Wednesday, January 27, 2010

General Cancellation Sign

General Cancellation Sign
Submitted by Ann Hunchinson Guest - December 2, 2002

Cancellations are indicated by:

a) another similar movement of that part of the body.
b) a back to normal sign when there is an understood normal situation or condition for that part of the body.
c) a composite turn sign for rotations, twists of parts of the body.
d) the inverted V sign when none of the above is applicable and when the result of a previous indication should no longer be in effect. (Ex. 1)
The idea in adopting the general cancellation sign is to provide a meaning that had not previously existed.

The idea of “No longer in existence,” “Forget about it,” “It has disappeared,” “The previous has gone away” says nothing about what the state of that part of the body should be. It cancels the result of a previous indication, it results in no new position, situation, etc.

It is important that we do not have redundancy by making use of the inverted V to mean a total return to normal.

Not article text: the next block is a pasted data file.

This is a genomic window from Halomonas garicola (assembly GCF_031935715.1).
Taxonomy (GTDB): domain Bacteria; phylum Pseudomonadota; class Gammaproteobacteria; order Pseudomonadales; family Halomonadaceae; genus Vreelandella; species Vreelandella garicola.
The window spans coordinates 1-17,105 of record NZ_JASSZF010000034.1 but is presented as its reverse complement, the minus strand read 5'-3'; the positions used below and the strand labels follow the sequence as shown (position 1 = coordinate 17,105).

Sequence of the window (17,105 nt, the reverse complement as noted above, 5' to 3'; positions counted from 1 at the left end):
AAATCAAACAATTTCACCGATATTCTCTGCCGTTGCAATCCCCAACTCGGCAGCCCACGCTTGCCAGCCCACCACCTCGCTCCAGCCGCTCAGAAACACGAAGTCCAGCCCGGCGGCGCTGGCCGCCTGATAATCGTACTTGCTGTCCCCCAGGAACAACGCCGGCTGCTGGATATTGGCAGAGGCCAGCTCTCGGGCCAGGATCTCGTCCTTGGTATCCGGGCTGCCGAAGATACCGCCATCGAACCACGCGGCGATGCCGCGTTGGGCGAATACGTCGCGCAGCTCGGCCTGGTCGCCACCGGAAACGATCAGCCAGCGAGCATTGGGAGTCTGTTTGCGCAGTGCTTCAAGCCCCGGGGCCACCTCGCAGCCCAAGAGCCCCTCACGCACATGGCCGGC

Usage in KIN

When Knust decided against using the back to normal sign, already used by Leeder and the DNB notators (thereby missing an opportunity for unification), he chose the ‘away’ sign, the inverted V to mean a complete return to normal for that part. It was Maria Szentpal who questioned this, as the sign gives no indication of how far ‘away’ the movement should go.

The sign has been taken up by Labanotators as being valuable. I am, however, uncertain as to how each individual notator is understanding it, how each is using it.

This is the time for this matter to be made very clear. In revising the basic Labanotation textbook I need to be quite clear about this sign and its usage. I therefore welcome hearing from each of you. To what extent do you agree with the above presentation of the meaning and use of this sign?

It appears that some Labanotators are using this sign for that meaning.

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